February 8, 2011 by staff
Pacman Google, The doodles in this form of Internet are increasingly surprisingly. We have seen that for the anniversary of pacman, Google has become the pinball to play or to the anniversary of Lennon were videos for the birthday of Jules Verne; Google again surprised us with a trip to a click to the Depths of the sea. And it has a navigation console to go to the right, left, up or down and see fish and sea horses like you’re in the Nautilus.Jules Gabriel Verne (Nantes, February 8, 1828 – Amiens, March 24, 1905), known in Spanish speaking countries such as Jules Verne, was a French writer of adventure novels. Is considered together with H. G. Wells one of the fathers of science fiction. It is the second most translated author of all time, after Agatha Christie, with 4185 translations, according to the Index Translationum. Some of his works have been adapted to film. Predicted with great accuracy in his fantastic tales the appearance of some of the products generated by the technological advances of the twentieth century, such as television, helicopters, submarines and spacecraft. He was awarded the Legion of Honor for his contributions to education and science.
In recent months Google has been given the task of creating Doodles (images created from the Google logo and is placed in the top of the browser) every day more interactive and celebrating certain dates that seek to commemorate holidays (as Christmas), artists, even video games (like the famous Pacman Doodle), or characters who left their mark on the world with his great literary works, as on this occasion: Jules Verne.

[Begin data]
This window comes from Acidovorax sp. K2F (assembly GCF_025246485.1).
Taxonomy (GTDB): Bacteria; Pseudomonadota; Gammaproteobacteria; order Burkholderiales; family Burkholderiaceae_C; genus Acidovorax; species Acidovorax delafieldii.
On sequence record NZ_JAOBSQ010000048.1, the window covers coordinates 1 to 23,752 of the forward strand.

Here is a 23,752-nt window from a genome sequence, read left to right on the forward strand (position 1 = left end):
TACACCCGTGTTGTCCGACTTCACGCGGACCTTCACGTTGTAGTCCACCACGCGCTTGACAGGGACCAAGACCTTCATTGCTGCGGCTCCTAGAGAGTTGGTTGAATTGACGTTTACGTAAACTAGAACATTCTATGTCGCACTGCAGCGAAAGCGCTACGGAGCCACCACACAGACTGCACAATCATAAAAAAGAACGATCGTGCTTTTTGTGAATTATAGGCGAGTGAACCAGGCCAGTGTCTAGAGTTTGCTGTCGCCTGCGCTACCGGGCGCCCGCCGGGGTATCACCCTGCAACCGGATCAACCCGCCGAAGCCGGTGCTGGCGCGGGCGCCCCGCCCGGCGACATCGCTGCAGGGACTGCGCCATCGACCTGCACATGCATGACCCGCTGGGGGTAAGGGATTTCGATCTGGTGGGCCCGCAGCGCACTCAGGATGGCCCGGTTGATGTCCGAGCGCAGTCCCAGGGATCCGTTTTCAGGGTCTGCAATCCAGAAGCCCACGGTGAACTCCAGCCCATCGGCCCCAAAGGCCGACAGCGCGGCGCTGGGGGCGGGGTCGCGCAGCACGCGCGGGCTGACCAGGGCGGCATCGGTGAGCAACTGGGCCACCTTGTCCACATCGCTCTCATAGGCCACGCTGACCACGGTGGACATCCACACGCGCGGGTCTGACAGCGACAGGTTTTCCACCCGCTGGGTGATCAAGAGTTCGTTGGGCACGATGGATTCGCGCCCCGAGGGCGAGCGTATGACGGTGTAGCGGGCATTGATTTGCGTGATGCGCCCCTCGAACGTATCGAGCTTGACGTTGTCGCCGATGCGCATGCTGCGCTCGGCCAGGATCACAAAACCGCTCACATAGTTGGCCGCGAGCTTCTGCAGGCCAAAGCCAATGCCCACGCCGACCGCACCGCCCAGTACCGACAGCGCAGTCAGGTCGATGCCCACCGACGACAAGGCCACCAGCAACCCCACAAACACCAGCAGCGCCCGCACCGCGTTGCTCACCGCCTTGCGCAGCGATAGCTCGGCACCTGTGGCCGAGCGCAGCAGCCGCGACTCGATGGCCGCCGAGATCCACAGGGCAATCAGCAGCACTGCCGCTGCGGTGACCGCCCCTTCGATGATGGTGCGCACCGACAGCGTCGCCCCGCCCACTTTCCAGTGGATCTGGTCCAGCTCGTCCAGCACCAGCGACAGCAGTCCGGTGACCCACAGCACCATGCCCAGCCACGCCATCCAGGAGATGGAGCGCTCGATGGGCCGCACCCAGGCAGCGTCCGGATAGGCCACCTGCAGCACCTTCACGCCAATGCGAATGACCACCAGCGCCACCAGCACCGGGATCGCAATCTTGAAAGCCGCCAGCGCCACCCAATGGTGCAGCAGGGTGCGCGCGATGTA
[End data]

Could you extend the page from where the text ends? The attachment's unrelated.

Jules Gabriel Verne, better known by people who speak Spanish as Jules Verne, was born on this day, February 8, but the year 1828 in the Isle of Feydem in Nantes, France, and the second author who has more translations his books, besides being considered one of the fathers of science fiction, and that even today are new editions of his books or movies.
Besides being a great writer, Jules Verne was a visionary, bringing great ideas to science and technology in anticipation of great inventions such as the creation of the Sea (20,000 Leagues Under the Sea), the helicopter, and even in the view some, the Internet (Paris in the twentieth century, a floating city).
This time Google has created a doodle on a submarine (the famous title based on Jules Verne’s 20,000 Leagues Under the Sea), with which you can “explore” a small ocean, full of “science fiction” by using the mouse or keyboard to interact with this incredible way of distinguishing great people who invented the world’s biggest search engine.
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